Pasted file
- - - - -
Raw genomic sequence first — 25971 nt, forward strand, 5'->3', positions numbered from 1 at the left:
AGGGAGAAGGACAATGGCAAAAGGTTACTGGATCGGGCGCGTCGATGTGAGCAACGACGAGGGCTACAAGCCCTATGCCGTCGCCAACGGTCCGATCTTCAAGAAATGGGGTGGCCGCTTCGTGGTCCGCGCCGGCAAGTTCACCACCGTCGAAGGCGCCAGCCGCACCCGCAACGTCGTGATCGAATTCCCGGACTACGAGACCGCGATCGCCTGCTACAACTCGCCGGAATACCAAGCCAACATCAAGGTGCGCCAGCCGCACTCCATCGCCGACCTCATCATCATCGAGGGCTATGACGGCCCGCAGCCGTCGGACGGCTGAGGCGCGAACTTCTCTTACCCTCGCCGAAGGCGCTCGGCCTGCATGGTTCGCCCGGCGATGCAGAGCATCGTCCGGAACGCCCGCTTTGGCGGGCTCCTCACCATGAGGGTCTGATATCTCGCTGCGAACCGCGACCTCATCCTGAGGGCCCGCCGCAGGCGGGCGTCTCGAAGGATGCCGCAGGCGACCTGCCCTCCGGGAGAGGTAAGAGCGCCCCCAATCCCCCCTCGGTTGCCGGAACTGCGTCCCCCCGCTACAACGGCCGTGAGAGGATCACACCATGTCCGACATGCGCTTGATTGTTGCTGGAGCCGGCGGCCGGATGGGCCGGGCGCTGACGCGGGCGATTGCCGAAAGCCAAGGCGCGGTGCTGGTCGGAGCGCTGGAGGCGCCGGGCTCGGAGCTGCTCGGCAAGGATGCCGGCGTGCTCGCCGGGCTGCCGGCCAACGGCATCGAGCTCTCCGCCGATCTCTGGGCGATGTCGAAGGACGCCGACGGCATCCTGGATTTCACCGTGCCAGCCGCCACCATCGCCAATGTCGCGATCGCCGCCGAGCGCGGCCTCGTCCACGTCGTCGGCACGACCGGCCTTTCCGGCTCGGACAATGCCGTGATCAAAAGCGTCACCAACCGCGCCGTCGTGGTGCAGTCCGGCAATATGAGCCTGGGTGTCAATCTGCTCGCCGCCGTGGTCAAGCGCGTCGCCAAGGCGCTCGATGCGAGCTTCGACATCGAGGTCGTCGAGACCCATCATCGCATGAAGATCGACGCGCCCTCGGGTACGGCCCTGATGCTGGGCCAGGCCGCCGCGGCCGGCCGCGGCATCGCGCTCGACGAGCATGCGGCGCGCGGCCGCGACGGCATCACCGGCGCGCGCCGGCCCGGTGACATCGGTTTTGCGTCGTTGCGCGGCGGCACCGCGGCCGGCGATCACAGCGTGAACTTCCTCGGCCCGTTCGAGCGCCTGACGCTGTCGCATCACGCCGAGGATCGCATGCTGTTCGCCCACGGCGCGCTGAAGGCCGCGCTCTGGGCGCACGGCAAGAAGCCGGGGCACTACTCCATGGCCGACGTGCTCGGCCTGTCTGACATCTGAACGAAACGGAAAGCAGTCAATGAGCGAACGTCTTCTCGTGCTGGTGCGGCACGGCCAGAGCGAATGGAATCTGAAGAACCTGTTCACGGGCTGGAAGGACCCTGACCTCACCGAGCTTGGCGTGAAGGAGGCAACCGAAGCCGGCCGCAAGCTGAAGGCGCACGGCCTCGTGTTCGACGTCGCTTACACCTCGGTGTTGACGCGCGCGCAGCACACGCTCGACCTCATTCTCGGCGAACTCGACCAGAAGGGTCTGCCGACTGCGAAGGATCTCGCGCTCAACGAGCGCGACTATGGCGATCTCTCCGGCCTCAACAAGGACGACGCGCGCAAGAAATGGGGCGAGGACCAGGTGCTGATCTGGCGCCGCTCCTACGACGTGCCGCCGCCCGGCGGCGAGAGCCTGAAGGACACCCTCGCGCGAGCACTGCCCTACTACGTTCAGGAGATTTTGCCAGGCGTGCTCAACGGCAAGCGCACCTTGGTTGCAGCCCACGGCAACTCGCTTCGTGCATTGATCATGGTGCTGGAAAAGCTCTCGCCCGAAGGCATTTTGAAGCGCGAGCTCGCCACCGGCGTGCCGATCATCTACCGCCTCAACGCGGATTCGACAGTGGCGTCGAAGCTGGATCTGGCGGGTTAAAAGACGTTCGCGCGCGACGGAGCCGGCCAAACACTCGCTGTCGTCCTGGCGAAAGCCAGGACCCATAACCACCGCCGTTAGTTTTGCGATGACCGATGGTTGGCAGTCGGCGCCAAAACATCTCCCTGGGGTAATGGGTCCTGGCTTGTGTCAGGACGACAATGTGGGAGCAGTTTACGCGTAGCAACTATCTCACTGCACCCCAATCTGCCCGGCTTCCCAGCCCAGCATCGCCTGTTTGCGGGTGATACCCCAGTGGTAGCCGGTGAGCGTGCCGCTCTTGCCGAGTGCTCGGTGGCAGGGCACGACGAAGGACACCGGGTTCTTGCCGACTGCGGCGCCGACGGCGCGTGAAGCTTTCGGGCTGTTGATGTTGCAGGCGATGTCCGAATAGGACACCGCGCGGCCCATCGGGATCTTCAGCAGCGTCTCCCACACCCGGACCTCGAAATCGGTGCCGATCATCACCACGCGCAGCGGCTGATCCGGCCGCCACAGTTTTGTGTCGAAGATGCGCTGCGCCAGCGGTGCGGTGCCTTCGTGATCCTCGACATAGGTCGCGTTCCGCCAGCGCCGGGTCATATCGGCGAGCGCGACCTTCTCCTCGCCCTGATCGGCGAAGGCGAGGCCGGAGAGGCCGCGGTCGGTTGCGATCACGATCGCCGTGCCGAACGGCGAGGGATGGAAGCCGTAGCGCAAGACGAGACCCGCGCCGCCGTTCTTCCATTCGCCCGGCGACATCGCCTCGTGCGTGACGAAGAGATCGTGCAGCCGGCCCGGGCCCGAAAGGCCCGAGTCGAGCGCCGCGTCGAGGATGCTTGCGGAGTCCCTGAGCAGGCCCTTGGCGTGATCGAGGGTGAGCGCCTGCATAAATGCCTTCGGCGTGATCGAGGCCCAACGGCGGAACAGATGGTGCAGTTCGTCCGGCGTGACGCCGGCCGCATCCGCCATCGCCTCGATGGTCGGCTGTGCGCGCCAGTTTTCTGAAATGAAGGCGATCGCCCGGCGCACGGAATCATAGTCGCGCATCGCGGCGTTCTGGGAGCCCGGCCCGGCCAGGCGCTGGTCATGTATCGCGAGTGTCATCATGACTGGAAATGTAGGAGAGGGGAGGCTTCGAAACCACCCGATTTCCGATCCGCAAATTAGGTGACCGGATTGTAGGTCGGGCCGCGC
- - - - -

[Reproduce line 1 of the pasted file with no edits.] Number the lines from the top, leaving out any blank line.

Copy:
Raw genomic sequence first — 25971 nt, forward strand, 5'->3', positions numbered from 1 at the left: